Felt from wool is believed to be one of the oldest known textiles. It requires no mechanics to create. Remains of felt artifacts have been found that date back to 6500 BC. Most commonly felt has been used for practical purposes such as clothing and shelter(yurts).
Before I began felt making twenty years ago, tapestry weaving and screen printing were my original modes of expression. As a tapestry weaver from Finland where felt making has been part of the culture for a long time the switch between spun fibers and unspun fibers as a vehicle for artistic expression come naturally.
Just like a painter uses brush strokes of paint on canvas to create their vision, I begin with a neutral background of wool and use other natural fibers as my brush strokes. Before the inspiration can begin to evolve I create my own canvas using perpendicular layers of natural merino wool. Raw or dyed unspun fibers such as mohair, silk and linen become my strokes of paint that I carefully place onto the mass of merino wool. As painters layer their paint I layer the fibers to create an image. Each piece evolves as the thoughts and inspirations flow from the mind to the fibers. When the composition is complete to my satisfaction, I subject the mass of fibers to the traditional felt making process. This is how the fibers become bound to create a solid piece of textile. Unlike painting on canvas my work shrinks by a third. I need to be able to visualize the poofy mass of fibers as a solid piece of fabric that has condensed by a third. The final touches to a piece may involve embroidery, crocheting, weaving with in the pieces, upcycled bits from the beach, etc.. what ever it takes until it is complete and ready for my signature. I really try not to give myself limits and boundaries on technique.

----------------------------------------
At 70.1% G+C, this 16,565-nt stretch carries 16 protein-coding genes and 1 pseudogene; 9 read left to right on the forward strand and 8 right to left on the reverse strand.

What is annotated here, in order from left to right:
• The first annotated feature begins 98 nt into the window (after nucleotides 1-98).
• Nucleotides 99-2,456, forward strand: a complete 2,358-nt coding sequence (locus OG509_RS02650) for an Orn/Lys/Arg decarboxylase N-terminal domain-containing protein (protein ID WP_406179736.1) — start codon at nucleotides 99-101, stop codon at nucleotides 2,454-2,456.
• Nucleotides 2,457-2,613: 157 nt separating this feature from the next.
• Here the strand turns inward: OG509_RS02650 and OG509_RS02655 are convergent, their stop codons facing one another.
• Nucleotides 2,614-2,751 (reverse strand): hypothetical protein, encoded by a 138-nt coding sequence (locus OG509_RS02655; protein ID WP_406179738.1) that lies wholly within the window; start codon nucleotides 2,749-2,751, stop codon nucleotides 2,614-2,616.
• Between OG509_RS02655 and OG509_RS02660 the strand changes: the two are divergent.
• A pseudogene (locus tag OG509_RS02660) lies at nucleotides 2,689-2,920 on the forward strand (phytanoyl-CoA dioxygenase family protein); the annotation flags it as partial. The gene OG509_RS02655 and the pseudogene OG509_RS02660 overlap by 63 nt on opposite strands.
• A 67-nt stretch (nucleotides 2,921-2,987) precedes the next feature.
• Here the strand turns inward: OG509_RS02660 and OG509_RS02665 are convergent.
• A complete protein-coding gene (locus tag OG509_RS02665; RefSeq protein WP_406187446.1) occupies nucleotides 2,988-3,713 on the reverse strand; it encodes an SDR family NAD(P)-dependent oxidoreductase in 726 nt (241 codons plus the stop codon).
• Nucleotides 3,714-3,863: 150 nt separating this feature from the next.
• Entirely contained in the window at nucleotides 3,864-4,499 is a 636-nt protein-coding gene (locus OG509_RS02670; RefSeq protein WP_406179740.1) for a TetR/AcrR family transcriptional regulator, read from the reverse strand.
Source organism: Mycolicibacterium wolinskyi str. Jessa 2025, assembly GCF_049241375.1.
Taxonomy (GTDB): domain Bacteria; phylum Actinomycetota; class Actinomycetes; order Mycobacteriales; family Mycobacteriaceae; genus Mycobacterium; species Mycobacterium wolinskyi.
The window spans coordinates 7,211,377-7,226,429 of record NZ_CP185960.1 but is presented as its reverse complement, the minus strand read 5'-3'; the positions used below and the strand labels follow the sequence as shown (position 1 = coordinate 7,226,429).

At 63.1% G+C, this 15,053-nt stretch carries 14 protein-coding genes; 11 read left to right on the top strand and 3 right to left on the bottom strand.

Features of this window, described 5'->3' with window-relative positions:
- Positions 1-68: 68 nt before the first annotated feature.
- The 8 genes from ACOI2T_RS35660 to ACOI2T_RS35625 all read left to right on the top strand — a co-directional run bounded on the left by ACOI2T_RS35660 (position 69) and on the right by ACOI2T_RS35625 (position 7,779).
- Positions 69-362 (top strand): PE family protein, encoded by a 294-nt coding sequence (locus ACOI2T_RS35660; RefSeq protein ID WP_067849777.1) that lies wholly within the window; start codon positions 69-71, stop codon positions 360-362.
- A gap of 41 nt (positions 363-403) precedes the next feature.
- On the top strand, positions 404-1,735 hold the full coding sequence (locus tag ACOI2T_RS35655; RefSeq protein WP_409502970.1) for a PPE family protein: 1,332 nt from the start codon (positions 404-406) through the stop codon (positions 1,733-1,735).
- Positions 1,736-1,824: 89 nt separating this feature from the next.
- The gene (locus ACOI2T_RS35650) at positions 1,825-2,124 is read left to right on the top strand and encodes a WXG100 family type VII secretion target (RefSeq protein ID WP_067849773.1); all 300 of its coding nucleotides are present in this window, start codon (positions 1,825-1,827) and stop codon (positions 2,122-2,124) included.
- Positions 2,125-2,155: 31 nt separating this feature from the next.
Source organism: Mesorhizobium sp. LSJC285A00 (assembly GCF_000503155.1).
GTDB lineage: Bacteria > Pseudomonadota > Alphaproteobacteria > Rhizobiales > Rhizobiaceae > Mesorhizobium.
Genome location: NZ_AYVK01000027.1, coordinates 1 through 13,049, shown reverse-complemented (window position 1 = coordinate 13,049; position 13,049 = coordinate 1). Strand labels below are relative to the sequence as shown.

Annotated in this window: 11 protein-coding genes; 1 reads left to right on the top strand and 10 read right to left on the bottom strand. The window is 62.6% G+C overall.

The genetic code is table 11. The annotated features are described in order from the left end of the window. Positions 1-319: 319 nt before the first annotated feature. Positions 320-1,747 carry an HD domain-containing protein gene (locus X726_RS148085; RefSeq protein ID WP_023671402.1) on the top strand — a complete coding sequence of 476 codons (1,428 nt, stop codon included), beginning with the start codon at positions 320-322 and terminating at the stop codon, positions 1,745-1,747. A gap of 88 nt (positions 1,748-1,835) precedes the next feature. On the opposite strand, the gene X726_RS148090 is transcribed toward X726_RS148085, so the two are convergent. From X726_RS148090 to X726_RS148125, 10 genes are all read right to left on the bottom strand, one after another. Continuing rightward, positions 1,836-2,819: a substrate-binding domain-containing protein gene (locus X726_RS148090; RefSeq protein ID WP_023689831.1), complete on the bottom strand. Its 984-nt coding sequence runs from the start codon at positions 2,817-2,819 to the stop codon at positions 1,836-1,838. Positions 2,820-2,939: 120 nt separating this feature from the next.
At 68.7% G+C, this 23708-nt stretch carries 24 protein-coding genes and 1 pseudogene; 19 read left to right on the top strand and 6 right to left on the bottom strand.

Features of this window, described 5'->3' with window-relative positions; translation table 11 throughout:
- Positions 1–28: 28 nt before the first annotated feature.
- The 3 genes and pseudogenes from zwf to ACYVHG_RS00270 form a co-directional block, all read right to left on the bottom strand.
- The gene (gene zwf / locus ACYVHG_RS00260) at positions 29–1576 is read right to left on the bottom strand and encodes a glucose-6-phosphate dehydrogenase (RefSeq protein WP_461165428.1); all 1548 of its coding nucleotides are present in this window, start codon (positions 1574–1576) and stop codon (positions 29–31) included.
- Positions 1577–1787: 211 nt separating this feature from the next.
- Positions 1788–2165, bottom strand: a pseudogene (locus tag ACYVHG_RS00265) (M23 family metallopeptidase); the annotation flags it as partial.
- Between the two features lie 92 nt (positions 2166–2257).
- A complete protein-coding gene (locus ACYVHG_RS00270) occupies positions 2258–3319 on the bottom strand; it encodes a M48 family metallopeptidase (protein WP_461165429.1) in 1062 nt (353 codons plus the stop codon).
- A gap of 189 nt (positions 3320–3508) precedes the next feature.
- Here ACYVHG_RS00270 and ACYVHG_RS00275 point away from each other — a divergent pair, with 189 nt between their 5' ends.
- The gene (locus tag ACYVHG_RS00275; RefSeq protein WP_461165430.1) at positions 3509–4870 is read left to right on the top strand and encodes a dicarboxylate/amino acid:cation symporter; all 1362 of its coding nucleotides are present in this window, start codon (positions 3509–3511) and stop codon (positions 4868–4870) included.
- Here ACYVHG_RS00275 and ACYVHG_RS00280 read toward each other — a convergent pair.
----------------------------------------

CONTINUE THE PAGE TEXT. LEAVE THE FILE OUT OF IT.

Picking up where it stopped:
I am dedicated to experimenting, pushing my boundaries and the boundaries of the fibers. Along with "painting" with natural fibers I also create sculptural pieces as well as combination pieces of fine art in fiber and wood with my husband Douglas Drdul. He is a trained wood carver, instrument builder and the creator of my beautiful frames.
The beauty and unique properties of natural fibers make it possible for me to convey my endless appreciation and joy in observing the nature around us and the nature of fibres.
Cleaning your Textile Art
You can vacuum the piece by pressing the piece against a clean screen door and vacuum through the screen on low suction while holding the nozzle a couple of inches away from the surface or if no screen door hold the nozzle approx. 3inches away from surface with the vacuum on low suction. Once a year is more than enough!!! The reason I recommend this method of cleaning is because this is how archivists of textiles at museums recommend doing it. When you let people know that this is how archivists of textiles recommend doing it........you will not get funny looks! I have attached a link from the Victoria and Albert museum in UK http://www.vam.ac.uk/content/articles/c/cleaning-textiles/